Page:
Recently, the work of philosopher-psychologist William James has undergone something of a renaissance. In this contribution to the trend, William Gavin argues that James's plea for the "reinstatement of the vague" to its proper place in our experience should be regarded as a seminal metaphor for his thought in general. The concept of vagueness applies to areas of human experience not captured by facts that can be scientifically determined nor by ideas that can be formulated in words. In (...) areas as seemingly diverse as psychology, religion, language, and metaphysics, James continually highlights the importance of the ambiguous, the contextual, the pluralistic, or the uncertain over the foundational. Indeed, observes the author, only in a vague unfinished world can the human self, fragile as it is, have the possibility of making a difference or exercising the will to believe. Taking James's plea seriously, Gavin traces the idea of the vague beyond the philosopher's own texts. In "conversations" with other philosophers--including Peirce, Marx, Dewey, and, to a lesser extent, Rorty and Derrida--the author shows that a version of James's position is central to their thought. Finally, Gavin looks for the pragmatic upshot of James's plea, reaffirming the importance of the vague in two concrete areas: the doctor-patient relationship in medicine and the creation and experiencing of modern art. In conclusion, Gavin argues that James's work is itself vague, in a positive sense, and that as such it functions as a "spur" to the reader. (shrink)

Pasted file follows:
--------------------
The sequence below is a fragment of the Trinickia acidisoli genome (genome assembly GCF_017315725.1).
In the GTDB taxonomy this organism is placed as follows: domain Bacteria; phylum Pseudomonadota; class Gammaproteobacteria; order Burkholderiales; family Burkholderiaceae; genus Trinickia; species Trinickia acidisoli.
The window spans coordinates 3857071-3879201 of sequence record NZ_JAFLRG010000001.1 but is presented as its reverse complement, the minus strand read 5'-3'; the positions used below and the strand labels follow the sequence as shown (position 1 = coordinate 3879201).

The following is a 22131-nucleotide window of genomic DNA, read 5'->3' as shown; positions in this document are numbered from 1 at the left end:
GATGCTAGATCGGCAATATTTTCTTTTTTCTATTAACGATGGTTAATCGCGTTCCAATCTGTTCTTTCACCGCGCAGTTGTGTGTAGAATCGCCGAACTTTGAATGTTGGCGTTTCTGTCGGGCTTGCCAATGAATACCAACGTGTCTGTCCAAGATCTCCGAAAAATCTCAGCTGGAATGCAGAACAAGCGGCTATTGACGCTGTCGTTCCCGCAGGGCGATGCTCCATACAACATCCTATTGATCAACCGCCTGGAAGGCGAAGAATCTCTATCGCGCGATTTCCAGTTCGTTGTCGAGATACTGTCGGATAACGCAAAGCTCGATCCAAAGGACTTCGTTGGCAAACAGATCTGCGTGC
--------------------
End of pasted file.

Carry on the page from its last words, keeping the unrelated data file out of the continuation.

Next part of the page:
It is perhaps no exaggeration to suggest that all of what is intrinsically human experience is grounded in its shared nature. Joint attention to objects and events in the world provides the initial means whereby infants can start to share experiences with others and negotiate shared meanings. It provides a context for the development of both knowledge about the world and about others as experiencers. It plays a central role in the development of the young child's understanding of both the (...) social and nonsocial worlds and in the development of the communicative interplay between child and adult. The first devoted to this important topic, this volume explores how joint attention first arises, its developmental course, its role in communication and social understanding, and the ways in which disruptions in joint attention may be implicated in a variety of forms of abnormal development including autism. (from Amazon). (shrink)